Schemes & Rip Offs: Cyber Crooks Pose as American Express - Valley News Live - KVLY/KXJB - Fargo/Grand Forks

Schemes & Rip Offs: More Fake Email

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Last week we told you about a new email scam using fake billing emails from Verizon Wireless now we've got a warning for American Express card members.

Once again criminals are using the credit card company's logo, design and color scheme to create sophisticated fake emails looking to steal your personal and bank account information.

The notes say that your email address on file with AmExhas been changed.  It then provides links so you can fix the problem.  It also has "links" to contact customer service and view the privacy policy.

As you may have guessed those links actually lead to a third-party website that downloads a virus on your computer.

If you get one of the these fake emails:

1. Do not reply or click on the link in the email

2. Forward it to spoof@americanexpress.com

3. Delete it

With so many cyber crooks using real looking emails to try and fool the website "ComputerWorld" talked with an expert about some sure-fire ways to spot a fake.

Hover. Whatever you do, don't click on any of the links in the email, says Daniel Peck, a research scientist with Barracuda Networks. You can and should, however, point your mouse at them and hover over them.  Links that don't go to the legitimate domain of the business are telltale signs of phishing emails.

Copy and paste. If you can't see the URL where the links direct when you hover over them, Peck suggests copying and pasting the link into a Microsoft Word document. Right click on the pasted link and select "Edit Hyperlink" from the menu that appears. Selecting "Edit Hyperlink" will open a pop-up window in Word that shows in the "Address" field the web address to which the link directs.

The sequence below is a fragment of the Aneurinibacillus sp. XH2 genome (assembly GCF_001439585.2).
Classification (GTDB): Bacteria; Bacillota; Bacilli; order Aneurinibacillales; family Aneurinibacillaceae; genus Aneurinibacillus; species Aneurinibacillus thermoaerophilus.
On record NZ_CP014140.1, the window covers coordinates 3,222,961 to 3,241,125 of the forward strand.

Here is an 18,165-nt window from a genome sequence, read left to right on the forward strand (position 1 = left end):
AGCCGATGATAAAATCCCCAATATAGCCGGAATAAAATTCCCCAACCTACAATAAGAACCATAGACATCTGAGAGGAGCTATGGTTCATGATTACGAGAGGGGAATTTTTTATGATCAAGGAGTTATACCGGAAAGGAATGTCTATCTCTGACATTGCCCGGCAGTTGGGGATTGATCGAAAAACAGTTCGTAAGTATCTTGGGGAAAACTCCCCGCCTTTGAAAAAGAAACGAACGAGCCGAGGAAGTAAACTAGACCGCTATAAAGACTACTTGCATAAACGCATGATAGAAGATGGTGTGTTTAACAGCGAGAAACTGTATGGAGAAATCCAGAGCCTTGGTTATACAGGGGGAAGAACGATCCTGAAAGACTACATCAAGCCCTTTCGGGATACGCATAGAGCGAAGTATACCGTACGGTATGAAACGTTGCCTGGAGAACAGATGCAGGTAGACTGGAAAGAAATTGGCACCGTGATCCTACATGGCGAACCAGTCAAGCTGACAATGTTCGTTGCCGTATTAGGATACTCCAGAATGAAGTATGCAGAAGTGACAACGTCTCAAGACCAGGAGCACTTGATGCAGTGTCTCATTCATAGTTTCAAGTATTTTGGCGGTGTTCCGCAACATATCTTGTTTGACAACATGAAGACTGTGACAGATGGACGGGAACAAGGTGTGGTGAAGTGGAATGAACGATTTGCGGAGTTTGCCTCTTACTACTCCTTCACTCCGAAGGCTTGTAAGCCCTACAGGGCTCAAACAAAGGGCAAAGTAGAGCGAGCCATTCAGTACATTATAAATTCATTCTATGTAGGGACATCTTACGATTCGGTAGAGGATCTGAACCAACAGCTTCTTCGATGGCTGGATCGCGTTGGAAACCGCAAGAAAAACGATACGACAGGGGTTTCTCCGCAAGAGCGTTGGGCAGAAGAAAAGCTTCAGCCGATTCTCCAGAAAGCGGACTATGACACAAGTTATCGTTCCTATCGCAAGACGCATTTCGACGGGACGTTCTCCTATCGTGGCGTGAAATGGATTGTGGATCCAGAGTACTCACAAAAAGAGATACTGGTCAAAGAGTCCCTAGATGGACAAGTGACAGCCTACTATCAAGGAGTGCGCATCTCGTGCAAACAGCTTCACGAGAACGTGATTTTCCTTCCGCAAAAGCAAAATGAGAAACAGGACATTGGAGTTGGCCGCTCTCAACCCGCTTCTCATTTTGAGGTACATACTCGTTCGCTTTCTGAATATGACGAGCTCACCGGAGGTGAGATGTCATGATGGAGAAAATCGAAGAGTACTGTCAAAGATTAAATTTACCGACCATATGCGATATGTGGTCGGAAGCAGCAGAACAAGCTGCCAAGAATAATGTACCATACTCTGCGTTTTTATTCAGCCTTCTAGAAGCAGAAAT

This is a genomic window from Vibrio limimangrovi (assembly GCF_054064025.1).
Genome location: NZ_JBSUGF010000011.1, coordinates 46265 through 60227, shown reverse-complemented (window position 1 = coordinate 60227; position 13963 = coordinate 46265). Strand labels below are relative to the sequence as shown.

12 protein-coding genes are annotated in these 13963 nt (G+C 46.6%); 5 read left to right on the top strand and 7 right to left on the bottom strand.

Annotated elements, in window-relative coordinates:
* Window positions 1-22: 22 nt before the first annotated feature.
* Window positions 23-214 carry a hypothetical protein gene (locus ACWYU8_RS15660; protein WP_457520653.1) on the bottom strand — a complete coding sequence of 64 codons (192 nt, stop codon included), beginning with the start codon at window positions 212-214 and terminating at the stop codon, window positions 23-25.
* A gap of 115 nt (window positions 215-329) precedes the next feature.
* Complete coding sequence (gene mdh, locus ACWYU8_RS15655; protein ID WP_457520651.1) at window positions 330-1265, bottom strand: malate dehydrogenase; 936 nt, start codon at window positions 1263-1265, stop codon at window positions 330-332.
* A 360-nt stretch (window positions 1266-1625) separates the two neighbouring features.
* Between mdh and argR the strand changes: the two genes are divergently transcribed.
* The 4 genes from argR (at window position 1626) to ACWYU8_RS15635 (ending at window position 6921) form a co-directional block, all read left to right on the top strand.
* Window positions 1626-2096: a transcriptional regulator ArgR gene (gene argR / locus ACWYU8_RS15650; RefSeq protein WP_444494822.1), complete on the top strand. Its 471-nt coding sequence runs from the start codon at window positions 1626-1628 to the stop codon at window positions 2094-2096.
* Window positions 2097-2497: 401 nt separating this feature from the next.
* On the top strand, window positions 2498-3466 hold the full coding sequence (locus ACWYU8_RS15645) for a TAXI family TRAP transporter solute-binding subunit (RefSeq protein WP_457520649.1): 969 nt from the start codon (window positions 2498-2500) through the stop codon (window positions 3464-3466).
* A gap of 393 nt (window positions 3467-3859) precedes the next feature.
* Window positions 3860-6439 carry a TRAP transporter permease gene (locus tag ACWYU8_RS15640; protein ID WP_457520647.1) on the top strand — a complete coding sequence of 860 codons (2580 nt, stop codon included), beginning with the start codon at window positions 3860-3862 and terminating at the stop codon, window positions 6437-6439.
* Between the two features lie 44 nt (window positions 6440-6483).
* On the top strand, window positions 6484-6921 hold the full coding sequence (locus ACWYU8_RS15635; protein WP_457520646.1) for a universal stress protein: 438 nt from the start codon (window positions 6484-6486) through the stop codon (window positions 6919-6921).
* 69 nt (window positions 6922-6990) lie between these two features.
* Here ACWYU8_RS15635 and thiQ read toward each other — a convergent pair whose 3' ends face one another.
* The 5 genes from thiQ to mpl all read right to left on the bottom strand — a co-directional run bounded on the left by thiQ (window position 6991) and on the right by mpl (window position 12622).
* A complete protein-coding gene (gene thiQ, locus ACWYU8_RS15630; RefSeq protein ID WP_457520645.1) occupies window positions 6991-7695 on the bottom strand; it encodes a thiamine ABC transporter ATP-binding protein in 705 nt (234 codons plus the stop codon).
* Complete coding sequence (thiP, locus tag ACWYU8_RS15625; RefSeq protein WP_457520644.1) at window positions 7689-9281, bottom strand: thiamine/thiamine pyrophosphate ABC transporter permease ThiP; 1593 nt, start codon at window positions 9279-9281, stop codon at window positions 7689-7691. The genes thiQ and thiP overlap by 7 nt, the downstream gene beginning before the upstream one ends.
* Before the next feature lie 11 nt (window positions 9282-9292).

Investigate the email's properties. Outlook users who have opened the suspicious email can go to the "File" tab and select "Properties." In the "Properties" pop-up window that appears, Peck says to look at the box at the bottom of the window labeled "Internet headers." This box shows the path the email took to reach the end-user, he says. "Look at the originating systems. If they're not from American Express, Constant Contact or other trusted email blast systems, those are tipoffs that it's a phishing email," he adds.

Act on information that you know for sure is trustworthy. If your bank or credit card company is sending you an email regarding a fraud alert, you ought to see that same fraud alert on your bank or credit card company's legitimate website, says Peck. If you're at all uncertain, Peck recommends calling the phone number on the back of your credit card. "Always work on information that you have a lot more reason to trust," he adds.

When in doubt, throw it out. The best defense against phishing scams, Peck says, is to assume the email is untrustworthy and to pursue direct channels to businesses that you trust, such as your bank's 1-800 number.

For more tips on how to avoid phishing scams, check out the Anti-Phishing Working Group's website.

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